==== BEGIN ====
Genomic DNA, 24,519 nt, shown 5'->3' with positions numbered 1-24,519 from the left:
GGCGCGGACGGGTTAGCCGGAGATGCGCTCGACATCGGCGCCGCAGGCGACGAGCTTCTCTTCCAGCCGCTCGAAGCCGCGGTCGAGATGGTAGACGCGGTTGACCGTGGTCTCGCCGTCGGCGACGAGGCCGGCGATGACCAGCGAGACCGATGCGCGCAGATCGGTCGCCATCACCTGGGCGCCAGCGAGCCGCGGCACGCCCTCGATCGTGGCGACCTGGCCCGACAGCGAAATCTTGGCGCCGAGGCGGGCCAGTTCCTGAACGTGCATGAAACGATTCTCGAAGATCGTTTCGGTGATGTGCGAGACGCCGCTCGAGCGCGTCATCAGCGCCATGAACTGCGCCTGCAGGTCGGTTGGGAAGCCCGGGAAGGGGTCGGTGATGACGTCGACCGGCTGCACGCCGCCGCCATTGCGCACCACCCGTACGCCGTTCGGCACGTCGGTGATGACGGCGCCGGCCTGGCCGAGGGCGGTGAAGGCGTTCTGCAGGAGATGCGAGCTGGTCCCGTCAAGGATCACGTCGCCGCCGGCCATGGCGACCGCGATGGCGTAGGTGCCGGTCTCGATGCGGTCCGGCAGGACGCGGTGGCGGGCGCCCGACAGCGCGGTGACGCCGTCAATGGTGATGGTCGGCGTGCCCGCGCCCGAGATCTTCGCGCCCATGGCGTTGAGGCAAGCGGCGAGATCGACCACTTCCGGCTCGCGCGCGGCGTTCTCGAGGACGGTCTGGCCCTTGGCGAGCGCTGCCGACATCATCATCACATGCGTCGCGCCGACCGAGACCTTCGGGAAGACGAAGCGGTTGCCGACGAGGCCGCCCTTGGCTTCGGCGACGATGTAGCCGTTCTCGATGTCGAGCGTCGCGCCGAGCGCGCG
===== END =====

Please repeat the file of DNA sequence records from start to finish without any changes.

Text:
Genomic DNA, 24,519 nt, shown 5'->3' with positions numbered 1-24,519 from the left:
GGCGCGGACGGGTTAGCCGGAGATGCGCTCGACATCGGCGCCGCAGGCGACGAGCTTCTCTTCCAGCCGCTCGAAGCCGCGGTCGAGATGGTAGACGCGGTTGACCGTGGTCTCGCCGTCGGCGACGAGGCCGGCGATGACCAGCGAGACCGATGCGCGCAGATCGGTCGCCATCACCTGGGCGCCAGCGAGCCGCGGCACGCCCTCGATCGTGGCGACCTGGCCCGACAGCGAAATCTTGGCGCCGAGGCGGGCCAGTTCCTGAACGTGCATGAAACGATTCTCGAAGATCGTTTCGGTGATGTGCGAGACGCCGCTCGAGCGCGTCATCAGCGCCATGAACTGCGCCTGCAGGTCGGTTGGGAAGCCCGGGAAGGGGTCGGTGATGACGTCGACCGGCTGCACGCCGCCGCCATTGCGCACCACCCGTACGCCGTTCGGCACGTCGGTGATGACGGCGCCGGCCTGGCCGAGGGCGGTGAAGGCGTTCTGCAGGAGATGCGAGCTGGTCCCGTCAAGGATCACGTCGCCGCCGGCCATGGCGACCGCGATGGCGTAGGTGCCGGTCTCGATGCGGTCCGGCAGGACGCGGTGGCGGGCGCCCGACAGCGCGGTGACGCCGTCAATGGTGATGGTCGGCGTGCCCGCGCCCGAGATCTTCGCGCCCATGGCGTTGAGGCAAGCGGCGAGATCGACCACTTCCGGCTCGCGCGCGGCGTTCTCGAGGACGGTCTGGCCCTTGGCGAGCGCTGCCGACATCATCATCACATGCGTCGCGCCGACCGAGACCTTCGGGAAGACGAAGCGGTTGCCGACGAGGCCGCCCTTGGCTTCGGCGACGATGTAGCCGTTCTCGATGTCGAGCGTCGCGCCGAGCGCGCG